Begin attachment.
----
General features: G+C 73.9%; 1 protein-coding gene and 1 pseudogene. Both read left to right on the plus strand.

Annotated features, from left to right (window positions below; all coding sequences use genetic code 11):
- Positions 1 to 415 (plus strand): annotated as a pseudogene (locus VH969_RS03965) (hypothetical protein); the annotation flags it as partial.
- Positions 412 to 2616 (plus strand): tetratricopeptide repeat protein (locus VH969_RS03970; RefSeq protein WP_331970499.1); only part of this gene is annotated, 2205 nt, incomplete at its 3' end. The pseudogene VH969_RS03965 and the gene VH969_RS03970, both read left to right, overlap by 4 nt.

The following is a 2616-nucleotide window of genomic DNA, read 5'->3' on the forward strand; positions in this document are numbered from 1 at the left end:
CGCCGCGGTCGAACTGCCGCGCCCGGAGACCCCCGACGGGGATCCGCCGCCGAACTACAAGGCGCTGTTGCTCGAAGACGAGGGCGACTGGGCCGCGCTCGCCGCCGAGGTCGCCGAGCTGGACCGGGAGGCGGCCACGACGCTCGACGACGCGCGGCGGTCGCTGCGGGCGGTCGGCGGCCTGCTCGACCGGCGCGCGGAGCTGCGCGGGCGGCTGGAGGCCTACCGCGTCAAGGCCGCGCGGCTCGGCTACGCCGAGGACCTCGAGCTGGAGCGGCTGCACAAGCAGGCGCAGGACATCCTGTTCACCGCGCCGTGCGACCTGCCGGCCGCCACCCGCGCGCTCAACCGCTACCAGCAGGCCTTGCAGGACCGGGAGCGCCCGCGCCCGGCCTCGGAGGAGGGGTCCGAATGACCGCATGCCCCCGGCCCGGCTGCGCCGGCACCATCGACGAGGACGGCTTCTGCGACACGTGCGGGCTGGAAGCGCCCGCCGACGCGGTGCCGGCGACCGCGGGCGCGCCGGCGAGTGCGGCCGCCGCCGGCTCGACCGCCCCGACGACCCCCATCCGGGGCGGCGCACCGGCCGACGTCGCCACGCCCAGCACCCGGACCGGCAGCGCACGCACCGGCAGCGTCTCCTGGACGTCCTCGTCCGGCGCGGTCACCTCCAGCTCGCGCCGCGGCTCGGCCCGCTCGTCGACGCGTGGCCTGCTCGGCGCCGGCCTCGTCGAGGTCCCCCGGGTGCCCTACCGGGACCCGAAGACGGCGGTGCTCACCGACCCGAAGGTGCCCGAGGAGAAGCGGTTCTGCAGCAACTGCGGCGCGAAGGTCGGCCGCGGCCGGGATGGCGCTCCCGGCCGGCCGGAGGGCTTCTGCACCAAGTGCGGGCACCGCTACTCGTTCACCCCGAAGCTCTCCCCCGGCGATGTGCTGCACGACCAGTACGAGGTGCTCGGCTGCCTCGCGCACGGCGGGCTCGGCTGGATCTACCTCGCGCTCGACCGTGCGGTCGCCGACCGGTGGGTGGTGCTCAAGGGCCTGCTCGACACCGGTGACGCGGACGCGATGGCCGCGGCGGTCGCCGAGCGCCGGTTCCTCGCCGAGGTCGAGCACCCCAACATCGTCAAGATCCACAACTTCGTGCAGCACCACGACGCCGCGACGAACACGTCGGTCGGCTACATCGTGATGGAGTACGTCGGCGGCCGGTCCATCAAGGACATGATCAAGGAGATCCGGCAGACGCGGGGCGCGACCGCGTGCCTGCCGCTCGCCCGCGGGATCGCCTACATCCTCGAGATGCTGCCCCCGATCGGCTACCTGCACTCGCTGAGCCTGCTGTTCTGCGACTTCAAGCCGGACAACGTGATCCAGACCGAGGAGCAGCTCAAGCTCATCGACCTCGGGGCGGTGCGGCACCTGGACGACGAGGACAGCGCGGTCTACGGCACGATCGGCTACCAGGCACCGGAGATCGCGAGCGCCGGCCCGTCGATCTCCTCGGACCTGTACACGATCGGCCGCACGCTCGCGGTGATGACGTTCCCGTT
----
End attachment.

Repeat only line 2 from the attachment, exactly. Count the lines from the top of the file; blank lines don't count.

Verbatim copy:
Annotated features, from left to right (window positions below; all coding sequences use genetic code 11):